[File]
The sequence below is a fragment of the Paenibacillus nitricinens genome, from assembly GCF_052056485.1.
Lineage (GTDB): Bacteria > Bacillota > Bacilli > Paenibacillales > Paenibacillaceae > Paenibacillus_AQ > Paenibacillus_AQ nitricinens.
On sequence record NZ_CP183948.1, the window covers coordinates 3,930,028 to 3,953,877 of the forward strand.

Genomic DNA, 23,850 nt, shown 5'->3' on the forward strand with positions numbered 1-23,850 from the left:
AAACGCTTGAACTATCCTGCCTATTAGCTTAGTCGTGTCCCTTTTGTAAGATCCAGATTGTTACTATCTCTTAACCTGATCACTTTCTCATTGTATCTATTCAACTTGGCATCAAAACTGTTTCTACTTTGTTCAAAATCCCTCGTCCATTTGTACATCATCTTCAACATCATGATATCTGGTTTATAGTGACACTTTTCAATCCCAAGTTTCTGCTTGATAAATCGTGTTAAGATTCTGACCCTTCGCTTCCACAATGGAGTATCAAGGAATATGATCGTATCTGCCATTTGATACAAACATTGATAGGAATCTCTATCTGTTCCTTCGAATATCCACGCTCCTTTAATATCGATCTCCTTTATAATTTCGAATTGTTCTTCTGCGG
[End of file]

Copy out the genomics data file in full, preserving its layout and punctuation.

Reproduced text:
The sequence below is a fragment of the Paenibacillus nitricinens genome, from assembly GCF_052056485.1.
Lineage (GTDB): Bacteria > Bacillota > Bacilli > Paenibacillales > Paenibacillaceae > Paenibacillus_AQ > Paenibacillus_AQ nitricinens.
On sequence record NZ_CP183948.1, the window covers coordinates 3,930,028 to 3,953,877 of the forward strand.

Genomic DNA, 23,850 nt, shown 5'->3' on the forward strand with positions numbered 1-23,850 from the left:
AAACGCTTGAACTATCCTGCCTATTAGCTTAGTCGTGTCCCTTTTGTAAGATCCAGATTGTTACTATCTCTTAACCTGATCACTTTCTCATTGTATCTATTCAACTTGGCATCAAAACTGTTTCTACTTTGTTCAAAATCCCTCGTCCATTTGTACATCATCTTCAACATCATGATATCTGGTTTATAGTGACACTTTTCAATCCCAAGTTTCTGCTTGATAAATCGTGTTAAGATTCTGACCCTTCGCTTCCACAATGGAGTATCAAGGAATATGATCGTATCTGCCATTTGATACAAACATTGATAGGAATCTCTATCTGTTCCTTCGAATATCCACGCTCCTTTAATATCGATCTCCTTTATAATTTCGAATTGTTCTTCTGCGG